The vouchers would make a significant change by putting the focus where it should rightly be--on giving respite and relief to a person who is exhausted. When a person is reaching breaking point, it is of no use to be told, "In three or four weeks, you might have a weekend off." The whole point of respite is that people should be able to decide when they need a break and should be able to have access to relief.

The direct payments scheme is welcome. It is a massive step forward in our approach to caring. In our attempts to provide higher standards of care and better quality services, we have over-professionalised some aspects of caring. In many cases, we have created a crude, paternalistic service.

I used to have the unhappy task of telling people what the local state was prepared to offer them and what it thought was appropriate for them. Perhaps I was not a particularly good social worker--although I was not alone in that--but I did not listen to what people said they needed. The brief was to tell them what was available and what they could have. That paternalistic approach has damaged the relationship between social workers and the people who need help and support. Over time, that has ground down carers and produced the feeling that people do not listen and do not care. Carers are merely talking to a local machine that is churning out the available services.

Direct payments are the way forward. They are the greatest gift that the Bill offers, because it recognises that people know what they need to make the quality of their lives better. They know how often and what type of services they require, and, by providing resources, the Bill will enable them to select them in the form that they want. That is one of its greatest strengths.

My hon. Friend the Member for Brighton, Kemptown (Dr. Turner) also referred to resources. They are critical and I hope that the Minister will be able to offer us some reassurances about clause 9. I do not suggest that he should tell us exactly how much money will be available.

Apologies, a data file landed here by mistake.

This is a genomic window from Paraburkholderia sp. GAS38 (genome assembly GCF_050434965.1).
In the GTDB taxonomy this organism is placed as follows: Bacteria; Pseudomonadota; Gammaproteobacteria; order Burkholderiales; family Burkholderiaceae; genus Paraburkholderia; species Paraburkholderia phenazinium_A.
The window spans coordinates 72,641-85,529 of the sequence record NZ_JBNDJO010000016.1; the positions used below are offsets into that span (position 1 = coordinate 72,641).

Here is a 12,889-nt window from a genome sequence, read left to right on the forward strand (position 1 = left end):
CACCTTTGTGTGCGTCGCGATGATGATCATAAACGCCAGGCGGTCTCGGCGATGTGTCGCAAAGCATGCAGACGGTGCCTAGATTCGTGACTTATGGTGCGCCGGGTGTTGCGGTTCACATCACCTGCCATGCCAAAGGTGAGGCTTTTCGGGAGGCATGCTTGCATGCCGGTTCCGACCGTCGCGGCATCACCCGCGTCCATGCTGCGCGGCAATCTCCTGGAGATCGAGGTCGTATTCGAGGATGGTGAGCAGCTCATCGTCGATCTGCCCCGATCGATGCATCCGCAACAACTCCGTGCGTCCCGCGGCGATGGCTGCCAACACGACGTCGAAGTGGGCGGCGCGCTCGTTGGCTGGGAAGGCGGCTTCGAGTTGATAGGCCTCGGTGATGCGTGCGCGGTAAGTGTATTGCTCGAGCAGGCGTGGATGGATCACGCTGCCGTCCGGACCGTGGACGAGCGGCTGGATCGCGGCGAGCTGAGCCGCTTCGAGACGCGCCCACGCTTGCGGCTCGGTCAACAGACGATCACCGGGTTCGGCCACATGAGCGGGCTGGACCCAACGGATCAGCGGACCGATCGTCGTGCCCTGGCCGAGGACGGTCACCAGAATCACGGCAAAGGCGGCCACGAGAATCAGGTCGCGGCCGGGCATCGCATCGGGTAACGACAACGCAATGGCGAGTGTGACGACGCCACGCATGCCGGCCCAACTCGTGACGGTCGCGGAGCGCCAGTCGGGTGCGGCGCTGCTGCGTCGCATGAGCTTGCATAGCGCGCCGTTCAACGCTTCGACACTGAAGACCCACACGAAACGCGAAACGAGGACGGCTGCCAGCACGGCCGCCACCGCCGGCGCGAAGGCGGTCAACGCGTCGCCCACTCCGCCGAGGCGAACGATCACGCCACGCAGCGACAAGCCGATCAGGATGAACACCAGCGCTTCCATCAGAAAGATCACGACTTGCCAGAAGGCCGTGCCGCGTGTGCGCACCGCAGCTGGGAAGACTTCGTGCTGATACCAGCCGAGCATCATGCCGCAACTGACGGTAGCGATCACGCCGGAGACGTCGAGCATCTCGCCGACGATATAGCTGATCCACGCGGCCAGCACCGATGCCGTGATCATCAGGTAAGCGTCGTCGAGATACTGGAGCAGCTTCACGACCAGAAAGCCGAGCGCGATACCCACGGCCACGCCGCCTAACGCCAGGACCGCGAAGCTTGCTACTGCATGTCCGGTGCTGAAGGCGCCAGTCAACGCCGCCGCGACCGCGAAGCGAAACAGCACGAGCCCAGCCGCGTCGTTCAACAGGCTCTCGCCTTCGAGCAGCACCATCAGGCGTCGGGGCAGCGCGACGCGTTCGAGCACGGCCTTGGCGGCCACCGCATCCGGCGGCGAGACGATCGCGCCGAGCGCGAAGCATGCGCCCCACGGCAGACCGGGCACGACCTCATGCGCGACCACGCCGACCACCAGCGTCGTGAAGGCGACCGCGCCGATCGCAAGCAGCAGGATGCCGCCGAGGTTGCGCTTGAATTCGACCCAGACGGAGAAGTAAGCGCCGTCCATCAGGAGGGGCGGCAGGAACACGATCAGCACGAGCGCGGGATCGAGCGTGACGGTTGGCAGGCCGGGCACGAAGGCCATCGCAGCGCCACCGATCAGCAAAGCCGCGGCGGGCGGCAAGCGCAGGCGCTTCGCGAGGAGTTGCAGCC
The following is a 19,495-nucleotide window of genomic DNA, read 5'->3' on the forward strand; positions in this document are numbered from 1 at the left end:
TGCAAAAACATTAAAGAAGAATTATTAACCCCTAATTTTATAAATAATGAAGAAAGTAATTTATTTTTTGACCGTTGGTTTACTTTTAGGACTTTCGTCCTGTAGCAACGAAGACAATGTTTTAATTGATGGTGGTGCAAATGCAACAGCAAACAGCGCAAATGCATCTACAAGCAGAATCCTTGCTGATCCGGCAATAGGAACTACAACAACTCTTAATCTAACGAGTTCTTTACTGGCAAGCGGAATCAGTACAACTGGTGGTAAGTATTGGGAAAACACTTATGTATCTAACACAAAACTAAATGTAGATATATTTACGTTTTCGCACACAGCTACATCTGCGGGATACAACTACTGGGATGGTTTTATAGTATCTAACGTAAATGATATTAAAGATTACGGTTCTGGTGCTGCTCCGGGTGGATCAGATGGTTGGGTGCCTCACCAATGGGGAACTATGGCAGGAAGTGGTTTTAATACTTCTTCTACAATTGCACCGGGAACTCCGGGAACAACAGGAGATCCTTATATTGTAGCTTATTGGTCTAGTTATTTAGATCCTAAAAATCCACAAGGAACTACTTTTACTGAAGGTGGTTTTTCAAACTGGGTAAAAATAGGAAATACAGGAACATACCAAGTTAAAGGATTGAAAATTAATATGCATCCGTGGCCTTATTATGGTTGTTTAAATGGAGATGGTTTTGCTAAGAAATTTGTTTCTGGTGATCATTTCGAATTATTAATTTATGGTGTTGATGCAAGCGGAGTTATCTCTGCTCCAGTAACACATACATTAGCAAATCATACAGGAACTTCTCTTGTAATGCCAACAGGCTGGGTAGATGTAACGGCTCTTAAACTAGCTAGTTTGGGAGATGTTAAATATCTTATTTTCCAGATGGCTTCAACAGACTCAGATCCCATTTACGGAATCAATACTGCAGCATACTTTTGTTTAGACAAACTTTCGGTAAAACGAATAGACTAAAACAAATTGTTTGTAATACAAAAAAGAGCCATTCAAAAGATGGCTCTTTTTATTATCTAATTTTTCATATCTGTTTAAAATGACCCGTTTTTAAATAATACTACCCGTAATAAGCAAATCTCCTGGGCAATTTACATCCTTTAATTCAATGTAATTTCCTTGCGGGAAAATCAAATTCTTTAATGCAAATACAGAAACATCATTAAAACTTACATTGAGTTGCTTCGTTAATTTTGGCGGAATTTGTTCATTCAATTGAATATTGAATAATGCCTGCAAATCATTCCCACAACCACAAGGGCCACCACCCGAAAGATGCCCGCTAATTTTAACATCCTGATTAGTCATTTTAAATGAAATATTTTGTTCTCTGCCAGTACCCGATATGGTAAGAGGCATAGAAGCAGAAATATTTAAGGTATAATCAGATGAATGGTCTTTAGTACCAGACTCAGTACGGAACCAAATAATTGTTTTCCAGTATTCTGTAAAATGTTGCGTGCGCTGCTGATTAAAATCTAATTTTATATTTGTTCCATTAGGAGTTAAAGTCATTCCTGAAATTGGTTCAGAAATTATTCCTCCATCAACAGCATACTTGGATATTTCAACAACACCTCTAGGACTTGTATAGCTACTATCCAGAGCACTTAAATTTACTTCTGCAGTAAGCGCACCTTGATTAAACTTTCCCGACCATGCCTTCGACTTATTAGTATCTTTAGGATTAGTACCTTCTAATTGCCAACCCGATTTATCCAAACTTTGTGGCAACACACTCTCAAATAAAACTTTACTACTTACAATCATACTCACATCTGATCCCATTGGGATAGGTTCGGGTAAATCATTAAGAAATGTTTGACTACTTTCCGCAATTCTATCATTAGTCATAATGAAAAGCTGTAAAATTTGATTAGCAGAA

Mr. Hammond: One of the hon. Gentleman's colleagues drew attention to the explanatory memorandum which suggests that, apart from the administrative costs of assessment, the Bill is unlikely to

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give rise to additional costs. Does the hon. Gentleman take that to mean that additional sums will not arise under the provisions of clause 9?

Mr. McCabe: I said that we had lost our focus when we organised and professionalised these services, so I think that quite a lot of money is wasted in the existing administration of them. That money does not directly benefit the carer or the person who needs the services; it is lost in the local state machine. Although I do not attempt to deny that costs are attached to direct payments, it strikes me that there could be a shift of resources. If we were to put less emphasis on the local state bureaucracy and the local social worker's role and more emphasis on what individuals need, there may be scope for a transfer of resources. Nevertheless, money must be made available if direct payments are to be introduced, and I hope that the Minister will say a little more about the availability of resources.

Local authorities are generally resistant to direct payments for two reasons. They see them as expensive and as something that will lead to the loss of their power. When services are directly provided by the local state, it has immense control and power and it builds up a self-perpetuating bureaucracy. People are always needed to perform extra tasks or to do extra paperwork and administration. Local authorities are reluctant to have direct payments because they see them as a threat to their existing power and control.

We have all become obsessed with the notion of professionalised caring. There was a time when many of the services provided today would not have come under a professionalised umbrella. I do not attack the idea of higher standards or deny that people should have better training; that is obviously desirable. Many inquiries have made the case for that. However, some services may not have benefited from being over-professionalised. One example is counselling, which is a massive operation these days. People have to undergo lengthy training and to have qualifications--this diploma or that. However, 20 years ago counselling was a reciprocal arrangement; people assisted each other. It did not require such apparatus, and people got as much benefit from it as they do today.

There was a time when local authorities provided home helps, who did basic domestic chores such as cleaning and shopping. We have created home care services, which are good for people who need intensive support, but the development of those services and the professionalisation of the work mean that it is almost impossible to get a local authority home help. The notion of home helps has died. If we ask people, we find that they want someone to come and provide a little help at a set time of day, because that would make a difference to how they cope.